Vino 101 A Server's Perspective
The Bigger the Better
By Jorge Eduardo Castillo

When most diners peruse a restaurant's wine list, they will glaze over the large-format bottles because of the hefty price tag. It's as if the thought of spending a lot on one wine choice is too much to handle.

Plus, we as wine drinkers are comfortable with our trusty 750ml bottles. We know what to expect. We know we'll be getting 4 to 5 glasses from each bottle, and that never lets us down. However, as I will explain, it is often more practical, economical, and beneficial to your enjoyment to consider large-format bottles as an option.

First, let's explore all of the different large-format bottles that wine-producers use, along with their quirky names:

in regular
Magnum1.5 liters2
Jéroboam3.0 liters4
Rehoboam4.5 liters6
Methusaleh6.0 liters8
Salamanzar9.0 liters12
Balthazar12.0 liters16
Nebuchadnezzar15.0 liters20

History buffs will tell you that these were all names of important figures mentioned in the Bible (except Magnum, of course). Also, it should be noted that in Bordeaux, France, the rules change and the names of some bottles are different. For example, a Jéroboam is called a Double magnum, a Rehoboam is called a Jéroboam, and a Methusaleh is an Impériale. For our purposes, however, the above measurements and names are accurate for most all American wine lists.

Why go bigger?

Other than the novelty appearance of large formats, the large bottles actually do serve a purpose. Apply here what you already know about oxidation: The more air that gets to the wine, the faster it will age over time. What you might not know is that the ratio of air to wine in a large-format bottle is much smaller. Look at this diagram and you'll see what I mean:

Comparing bottles


As you can see, in the large-format bottle there is much more wine compared to the amount of air in the bottle. What does this mean? The wine ages more slowly in the large-format bottle because less air gets to the wine, which slows down the oxidation process. This means that a 15-year-old Merlot in a standard 750ml bottle might be over-oxidized and past its peak, while a large-format bottle of the same wine might be just hitting its peak. It also means that while the smaller bottle might remain at its optimum drinking peak for one or two years, the large bottle may enjoy least as long a plateau. (Remember, this same principle holds in reverse for half-bottles, which generally aren't for aging.)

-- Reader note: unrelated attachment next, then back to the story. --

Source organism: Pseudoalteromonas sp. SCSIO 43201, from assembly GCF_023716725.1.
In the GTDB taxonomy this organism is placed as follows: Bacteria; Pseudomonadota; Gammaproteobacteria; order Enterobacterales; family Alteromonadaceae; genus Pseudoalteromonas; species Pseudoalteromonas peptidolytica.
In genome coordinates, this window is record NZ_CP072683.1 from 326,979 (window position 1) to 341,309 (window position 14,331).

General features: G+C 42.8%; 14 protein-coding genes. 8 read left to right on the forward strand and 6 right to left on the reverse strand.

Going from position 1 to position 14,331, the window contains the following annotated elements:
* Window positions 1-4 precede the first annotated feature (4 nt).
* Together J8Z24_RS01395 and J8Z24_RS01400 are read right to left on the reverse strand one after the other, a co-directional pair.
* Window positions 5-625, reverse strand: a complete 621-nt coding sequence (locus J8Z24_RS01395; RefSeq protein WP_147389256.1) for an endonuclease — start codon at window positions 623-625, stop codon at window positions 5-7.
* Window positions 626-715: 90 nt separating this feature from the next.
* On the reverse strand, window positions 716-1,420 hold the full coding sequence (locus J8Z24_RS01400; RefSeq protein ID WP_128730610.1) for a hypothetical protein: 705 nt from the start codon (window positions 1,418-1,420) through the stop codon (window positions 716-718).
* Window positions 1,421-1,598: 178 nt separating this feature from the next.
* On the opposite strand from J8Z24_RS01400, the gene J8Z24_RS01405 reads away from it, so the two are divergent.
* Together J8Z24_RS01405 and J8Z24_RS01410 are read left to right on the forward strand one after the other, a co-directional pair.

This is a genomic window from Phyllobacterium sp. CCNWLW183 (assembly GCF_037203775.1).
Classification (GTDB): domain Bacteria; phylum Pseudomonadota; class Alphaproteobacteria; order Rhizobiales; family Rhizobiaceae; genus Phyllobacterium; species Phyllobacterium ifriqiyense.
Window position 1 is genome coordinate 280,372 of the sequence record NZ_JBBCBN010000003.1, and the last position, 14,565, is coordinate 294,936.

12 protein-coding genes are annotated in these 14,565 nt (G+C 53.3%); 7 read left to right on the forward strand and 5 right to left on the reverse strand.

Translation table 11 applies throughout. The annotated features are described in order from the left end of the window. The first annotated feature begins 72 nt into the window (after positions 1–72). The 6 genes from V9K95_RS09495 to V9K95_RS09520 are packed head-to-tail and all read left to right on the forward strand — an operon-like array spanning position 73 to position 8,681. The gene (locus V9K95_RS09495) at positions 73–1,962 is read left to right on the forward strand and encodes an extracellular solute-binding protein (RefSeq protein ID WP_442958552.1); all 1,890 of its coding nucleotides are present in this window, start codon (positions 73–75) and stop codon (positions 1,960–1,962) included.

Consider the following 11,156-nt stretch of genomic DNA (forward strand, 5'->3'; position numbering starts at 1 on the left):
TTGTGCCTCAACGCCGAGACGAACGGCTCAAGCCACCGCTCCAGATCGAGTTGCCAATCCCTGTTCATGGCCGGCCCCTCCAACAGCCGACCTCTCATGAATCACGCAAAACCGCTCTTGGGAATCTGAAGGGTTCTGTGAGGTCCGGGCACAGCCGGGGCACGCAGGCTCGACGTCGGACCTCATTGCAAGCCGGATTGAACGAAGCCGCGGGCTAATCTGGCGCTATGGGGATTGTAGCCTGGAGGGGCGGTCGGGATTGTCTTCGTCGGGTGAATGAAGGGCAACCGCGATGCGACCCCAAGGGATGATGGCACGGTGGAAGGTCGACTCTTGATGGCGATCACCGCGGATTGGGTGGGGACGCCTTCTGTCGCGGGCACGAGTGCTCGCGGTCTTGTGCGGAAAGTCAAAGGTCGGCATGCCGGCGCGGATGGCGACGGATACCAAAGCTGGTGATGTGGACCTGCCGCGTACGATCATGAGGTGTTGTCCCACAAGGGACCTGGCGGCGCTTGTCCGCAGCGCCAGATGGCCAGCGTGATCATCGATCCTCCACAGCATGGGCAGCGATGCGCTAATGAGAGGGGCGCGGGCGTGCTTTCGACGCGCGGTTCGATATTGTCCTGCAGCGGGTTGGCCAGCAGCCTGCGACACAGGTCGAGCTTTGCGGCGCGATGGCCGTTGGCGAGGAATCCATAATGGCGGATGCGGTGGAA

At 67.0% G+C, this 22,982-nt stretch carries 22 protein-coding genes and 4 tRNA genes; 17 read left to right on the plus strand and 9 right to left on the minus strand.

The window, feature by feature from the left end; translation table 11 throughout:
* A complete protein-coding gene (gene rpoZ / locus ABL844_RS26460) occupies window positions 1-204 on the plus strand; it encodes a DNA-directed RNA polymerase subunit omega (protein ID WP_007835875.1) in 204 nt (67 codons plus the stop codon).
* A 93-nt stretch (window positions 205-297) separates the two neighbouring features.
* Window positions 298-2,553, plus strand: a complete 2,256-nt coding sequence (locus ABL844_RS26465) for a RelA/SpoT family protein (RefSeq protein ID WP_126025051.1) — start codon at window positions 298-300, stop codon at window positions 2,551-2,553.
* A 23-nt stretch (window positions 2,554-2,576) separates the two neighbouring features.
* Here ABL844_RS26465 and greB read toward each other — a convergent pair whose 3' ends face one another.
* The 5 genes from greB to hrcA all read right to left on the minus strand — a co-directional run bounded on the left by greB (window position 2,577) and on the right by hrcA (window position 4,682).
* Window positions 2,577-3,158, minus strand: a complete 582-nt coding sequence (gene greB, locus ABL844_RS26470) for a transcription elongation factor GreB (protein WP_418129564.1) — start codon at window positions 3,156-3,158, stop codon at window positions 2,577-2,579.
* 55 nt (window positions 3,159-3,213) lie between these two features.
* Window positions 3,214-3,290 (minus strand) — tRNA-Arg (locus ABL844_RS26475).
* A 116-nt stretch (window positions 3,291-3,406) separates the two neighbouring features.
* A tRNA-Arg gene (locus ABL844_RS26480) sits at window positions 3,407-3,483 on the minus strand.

Economics 101

Now let's look at why it might be more economical to order a large-format bottle rather than the 750ml. It is not uncommon to see an entry like this on a restaurant's wine list:

1995 Soandso Cellars Syrah (750ml) $50
1995 Soandso Cellars Syrah (Jéroboam 3.0L) $175

Most people will glaze over the $175 bottle because they already have a $50 bottle in mind. However, say your party has eight people. You know one bottle will not be enough for the table - that would be only about a half-glass of wine per person. You are going to need at least three bottles and probably four in order to ensure everyone gets a fair share.

In this example, four bottles of the 750ml will come to $200, while the Jéroboam, holding the same amount of wine as the four regular bottles, will cost $175. You've just saved yourself $25 by going with the large-format. Not to mention, someone has a nice souvenir to take home.

The Server's Perspective

It is not only patrons who frequently overlook large-format bottles. Often, a server will be taking care of a large party and not once throw out the idea of ordering a large-format bottle. Recommending the large-format is an excellent sales strategy because you are locking them into spending a certain amount of money on wine, but at the same time you are potentially saving them money. This is a win-win. In addition, you are saving yourself a few minutes for each small bottle you would have had to open, and as we know, every minute counts during a rush, especially when you're dealing with large parties.

I remember several years ago when I worked as a server at a high-end restaurant, I convinced the host of a party to purchase a 5-year vertical of magnums from a premium Bordeaux producer ... not an inexpensive purchase by any means. The guests in his party had an amazing time and left feeling that they were treated like kings, so they tipped me accordingly. Not only that, there was about a glass of wine left in each bottle that the host graciously offered to the waitstaff. Luckily, management was generous enough to let us try the wine, so we hung around for a few minutes after work and got to taste some amazing wine that we otherwise may never had an opportunity to try.

In conclusion, remember these key points about large-format bottles:

  1. Just remember the large-format bottles! Know what your operation has in stock and how to use the varietals/styles with your menu.
  2. Know the math! Be able to speak quickly and accurately to the host of a party about consumption, price and bottle size.
  3. Understand perception! Whether true or not, many of us carry the perception that bigger is better. Your guests may feel the same way. Use this your advantage.
  4. Let the wine sell itself! Accurately describe the large-format wine(s) you offer and how it will function with their menu and you may find your customers jump on the opportunity to enjoy the wine, regardless of the bottle size.

August 2007

Jorge Eduardo Castillo is a representative of Vino 101, which provides on-line server wine training.
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